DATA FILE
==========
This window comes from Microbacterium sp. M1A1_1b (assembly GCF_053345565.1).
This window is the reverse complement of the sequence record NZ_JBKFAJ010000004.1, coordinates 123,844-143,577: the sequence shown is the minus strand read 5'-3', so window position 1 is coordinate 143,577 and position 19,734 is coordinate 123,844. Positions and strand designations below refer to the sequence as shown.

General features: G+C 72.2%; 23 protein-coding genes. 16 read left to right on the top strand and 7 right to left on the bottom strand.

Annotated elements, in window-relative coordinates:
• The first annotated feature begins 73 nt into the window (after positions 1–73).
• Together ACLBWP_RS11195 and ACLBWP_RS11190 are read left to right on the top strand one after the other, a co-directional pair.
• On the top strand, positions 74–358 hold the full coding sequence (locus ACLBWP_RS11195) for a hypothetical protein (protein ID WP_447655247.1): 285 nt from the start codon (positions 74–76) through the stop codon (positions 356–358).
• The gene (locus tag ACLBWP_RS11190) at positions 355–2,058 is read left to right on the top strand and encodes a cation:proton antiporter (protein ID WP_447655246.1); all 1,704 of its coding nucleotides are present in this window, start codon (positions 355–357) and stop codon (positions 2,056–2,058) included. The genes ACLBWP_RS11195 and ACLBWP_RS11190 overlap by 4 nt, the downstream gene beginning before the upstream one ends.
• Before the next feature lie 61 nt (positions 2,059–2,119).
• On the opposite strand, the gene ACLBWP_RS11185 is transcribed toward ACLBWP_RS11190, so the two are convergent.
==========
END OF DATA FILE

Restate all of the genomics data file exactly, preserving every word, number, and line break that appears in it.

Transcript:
This window comes from Microbacterium sp. M1A1_1b (assembly GCF_053345565.1).
This window is the reverse complement of the sequence record NZ_JBKFAJ010000004.1, coordinates 123,844-143,577: the sequence shown is the minus strand read 5'-3', so window position 1 is coordinate 143,577 and position 19,734 is coordinate 123,844. Positions and strand designations below refer to the sequence as shown.

General features: G+C 72.2%; 23 protein-coding genes. 16 read left to right on the top strand and 7 right to left on the bottom strand.

Annotated elements, in window-relative coordinates:
• The first annotated feature begins 73 nt into the window (after positions 1–73).
• Together ACLBWP_RS11195 and ACLBWP_RS11190 are read left to right on the top strand one after the other, a co-directional pair.
• On the top strand, positions 74–358 hold the full coding sequence (locus ACLBWP_RS11195) for a hypothetical protein (protein ID WP_447655247.1): 285 nt from the start codon (positions 74–76) through the stop codon (positions 356–358).
• The gene (locus tag ACLBWP_RS11190) at positions 355–2,058 is read left to right on the top strand and encodes a cation:proton antiporter (protein ID WP_447655246.1); all 1,704 of its coding nucleotides are present in this window, start codon (positions 355–357) and stop codon (positions 2,056–2,058) included. The genes ACLBWP_RS11195 and ACLBWP_RS11190 overlap by 4 nt, the downstream gene beginning before the upstream one ends.
• Before the next feature lie 61 nt (positions 2,059–2,119).
• On the opposite strand, the gene ACLBWP_RS11185 is transcribed toward ACLBWP_RS11190, so the two are convergent.